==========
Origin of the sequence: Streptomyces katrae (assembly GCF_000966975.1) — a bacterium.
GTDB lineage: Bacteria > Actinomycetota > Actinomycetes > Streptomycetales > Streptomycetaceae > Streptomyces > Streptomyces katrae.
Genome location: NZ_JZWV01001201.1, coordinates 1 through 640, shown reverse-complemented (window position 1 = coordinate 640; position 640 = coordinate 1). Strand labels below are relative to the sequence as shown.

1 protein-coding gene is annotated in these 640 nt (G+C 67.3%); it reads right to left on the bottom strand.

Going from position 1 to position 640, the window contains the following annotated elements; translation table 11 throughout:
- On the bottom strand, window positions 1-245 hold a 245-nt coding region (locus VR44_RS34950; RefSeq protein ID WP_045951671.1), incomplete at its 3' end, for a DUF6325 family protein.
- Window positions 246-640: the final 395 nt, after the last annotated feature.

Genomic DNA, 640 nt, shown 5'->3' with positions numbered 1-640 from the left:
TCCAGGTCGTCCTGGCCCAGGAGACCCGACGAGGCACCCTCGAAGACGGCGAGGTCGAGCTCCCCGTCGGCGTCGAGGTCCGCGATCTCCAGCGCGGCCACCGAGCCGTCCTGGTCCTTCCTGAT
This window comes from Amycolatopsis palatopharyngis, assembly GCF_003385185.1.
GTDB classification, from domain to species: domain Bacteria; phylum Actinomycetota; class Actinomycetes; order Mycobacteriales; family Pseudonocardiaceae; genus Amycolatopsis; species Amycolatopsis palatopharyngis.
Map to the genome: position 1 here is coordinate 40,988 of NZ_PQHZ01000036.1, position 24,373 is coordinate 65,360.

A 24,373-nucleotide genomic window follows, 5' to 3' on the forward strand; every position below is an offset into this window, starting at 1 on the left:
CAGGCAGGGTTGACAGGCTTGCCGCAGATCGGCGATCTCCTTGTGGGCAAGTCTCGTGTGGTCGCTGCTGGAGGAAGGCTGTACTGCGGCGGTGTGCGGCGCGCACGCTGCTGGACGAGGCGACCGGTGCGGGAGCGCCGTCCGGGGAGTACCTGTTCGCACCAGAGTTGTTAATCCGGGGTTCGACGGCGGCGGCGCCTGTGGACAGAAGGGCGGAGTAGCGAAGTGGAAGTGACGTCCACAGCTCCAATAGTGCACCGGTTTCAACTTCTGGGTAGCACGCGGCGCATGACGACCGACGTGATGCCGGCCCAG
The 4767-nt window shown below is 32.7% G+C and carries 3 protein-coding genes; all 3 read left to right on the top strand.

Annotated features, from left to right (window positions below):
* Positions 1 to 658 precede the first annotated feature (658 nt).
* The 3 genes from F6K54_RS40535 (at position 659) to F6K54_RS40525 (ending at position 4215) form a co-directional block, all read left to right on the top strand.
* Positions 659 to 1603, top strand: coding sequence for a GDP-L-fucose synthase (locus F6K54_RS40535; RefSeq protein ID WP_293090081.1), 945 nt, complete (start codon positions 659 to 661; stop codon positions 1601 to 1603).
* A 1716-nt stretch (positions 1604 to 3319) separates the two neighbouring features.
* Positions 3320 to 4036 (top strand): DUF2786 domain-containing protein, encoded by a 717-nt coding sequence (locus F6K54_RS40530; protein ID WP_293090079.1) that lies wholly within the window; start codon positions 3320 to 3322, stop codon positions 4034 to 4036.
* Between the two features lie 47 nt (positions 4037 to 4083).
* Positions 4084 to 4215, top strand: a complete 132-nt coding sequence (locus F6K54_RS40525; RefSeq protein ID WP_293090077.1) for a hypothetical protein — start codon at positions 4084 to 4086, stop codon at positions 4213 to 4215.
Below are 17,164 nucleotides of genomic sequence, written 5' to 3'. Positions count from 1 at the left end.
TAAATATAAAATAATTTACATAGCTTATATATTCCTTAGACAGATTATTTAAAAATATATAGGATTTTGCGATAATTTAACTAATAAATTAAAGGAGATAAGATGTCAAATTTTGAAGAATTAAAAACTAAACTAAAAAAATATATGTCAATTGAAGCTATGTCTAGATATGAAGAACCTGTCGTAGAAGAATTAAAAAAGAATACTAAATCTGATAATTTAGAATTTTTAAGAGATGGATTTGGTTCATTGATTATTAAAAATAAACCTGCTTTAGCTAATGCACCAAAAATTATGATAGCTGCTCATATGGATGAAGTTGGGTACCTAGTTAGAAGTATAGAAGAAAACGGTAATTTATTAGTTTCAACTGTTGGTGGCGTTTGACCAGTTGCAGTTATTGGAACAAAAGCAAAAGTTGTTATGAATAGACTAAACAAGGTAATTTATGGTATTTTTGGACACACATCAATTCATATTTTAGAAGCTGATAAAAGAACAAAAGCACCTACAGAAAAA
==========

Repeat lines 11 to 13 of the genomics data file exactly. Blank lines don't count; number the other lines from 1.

GTDB classification, from domain to species: domain Bacteria; phylum Actinomycetota; class Actinomycetes; order Mycobacteriales; family Pseudonocardiaceae; genus Amycolatopsis; species Amycolatopsis palatopharyngis.
Map to the genome: position 1 here is coordinate 40,988 of NZ_PQHZ01000036.1, position 24,373 is coordinate 65,360.

A 24,373-nucleotide genomic window follows, 5' to 3' on the forward strand; every position below is an offset into this window, starting at 1 on the left: